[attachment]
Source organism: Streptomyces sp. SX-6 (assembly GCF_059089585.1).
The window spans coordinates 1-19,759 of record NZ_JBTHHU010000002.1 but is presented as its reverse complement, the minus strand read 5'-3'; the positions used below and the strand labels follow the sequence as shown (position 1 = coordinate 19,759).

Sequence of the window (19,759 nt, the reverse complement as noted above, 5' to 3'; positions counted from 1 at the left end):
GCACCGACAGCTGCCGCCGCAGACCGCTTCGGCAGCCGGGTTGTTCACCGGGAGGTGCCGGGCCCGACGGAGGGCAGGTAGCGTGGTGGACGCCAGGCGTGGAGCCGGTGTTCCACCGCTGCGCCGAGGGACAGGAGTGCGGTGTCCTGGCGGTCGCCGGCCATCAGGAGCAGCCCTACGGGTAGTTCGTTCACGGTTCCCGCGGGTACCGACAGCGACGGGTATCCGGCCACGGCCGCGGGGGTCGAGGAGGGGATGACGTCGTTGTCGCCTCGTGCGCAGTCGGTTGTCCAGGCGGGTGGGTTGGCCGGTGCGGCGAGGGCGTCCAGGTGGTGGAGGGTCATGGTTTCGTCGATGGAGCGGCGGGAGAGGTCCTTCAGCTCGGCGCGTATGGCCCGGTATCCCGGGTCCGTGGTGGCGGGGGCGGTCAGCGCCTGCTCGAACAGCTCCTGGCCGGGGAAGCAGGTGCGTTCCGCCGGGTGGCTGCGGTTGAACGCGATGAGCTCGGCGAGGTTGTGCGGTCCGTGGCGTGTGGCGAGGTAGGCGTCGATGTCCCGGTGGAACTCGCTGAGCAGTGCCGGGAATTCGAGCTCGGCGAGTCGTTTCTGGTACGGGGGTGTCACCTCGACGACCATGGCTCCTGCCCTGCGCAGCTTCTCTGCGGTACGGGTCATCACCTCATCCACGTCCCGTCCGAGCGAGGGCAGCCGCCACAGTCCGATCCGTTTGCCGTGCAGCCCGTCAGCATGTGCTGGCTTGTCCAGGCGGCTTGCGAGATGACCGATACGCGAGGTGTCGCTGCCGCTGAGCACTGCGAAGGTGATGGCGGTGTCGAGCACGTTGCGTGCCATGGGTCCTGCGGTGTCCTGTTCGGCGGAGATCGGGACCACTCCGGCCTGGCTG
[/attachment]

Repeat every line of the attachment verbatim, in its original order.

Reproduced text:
Source organism: Streptomyces sp. SX-6 (assembly GCF_059089585.1).
The window spans coordinates 1-19,759 of record NZ_JBTHHU010000002.1 but is presented as its reverse complement, the minus strand read 5'-3'; the positions used below and the strand labels follow the sequence as shown (position 1 = coordinate 19,759).

Sequence of the window (19,759 nt, the reverse complement as noted above, 5' to 3'; positions counted from 1 at the left end):
GCACCGACAGCTGCCGCCGCAGACCGCTTCGGCAGCCGGGTTGTTCACCGGGAGGTGCCGGGCCCGACGGAGGGCAGGTAGCGTGGTGGACGCCAGGCGTGGAGCCGGTGTTCCACCGCTGCGCCGAGGGACAGGAGTGCGGTGTCCTGGCGGTCGCCGGCCATCAGGAGCAGCCCTACGGGTAGTTCGTTCACGGTTCCCGCGGGTACCGACAGCGACGGGTATCCGGCCACGGCCGCGGGGGTCGAGGAGGGGATGACGTCGTTGTCGCCTCGTGCGCAGTCGGTTGTCCAGGCGGGTGGGTTGGCCGGTGCGGCGAGGGCGTCCAGGTGGTGGAGGGTCATGGTTTCGTCGATGGAGCGGCGGGAGAGGTCCTTCAGCTCGGCGCGTATGGCCCGGTATCCCGGGTCCGTGGTGGCGGGGGCGGTCAGCGCCTGCTCGAACAGCTCCTGGCCGGGGAAGCAGGTGCGTTCCGCCGGGTGGCTGCGGTTGAACGCGATGAGCTCGGCGAGGTTGTGCGGTCCGTGGCGTGTGGCGAGGTAGGCGTCGATGTCCCGGTGGAACTCGCTGAGCAGTGCCGGGAATTCGAGCTCGGCGAGTCGTTTCTGGTACGGGGGTGTCACCTCGACGACCATGGCTCCTGCCCTGCGCAGCTTCTCTGCGGTACGGGTCATCACCTCATCCACGTCCCGTCCGAGCGAGGGCAGCCGCCACAGTCCGATCCGTTTGCCGTGCAGCCCGTCAGCATGTGCTGGCTTGTCCAGGCGGCTTGCGAGATGACCGATACGCGAGGTGTCGCTGCCGCTGAGCACTGCGAAGGTGATGGCGGTGTCGAGCACGTTGCGTGCCATGGGTCCTGCGGTGTCCTGTTCGGCGGAGATCGGGACCACTCCGGCCTGGCTG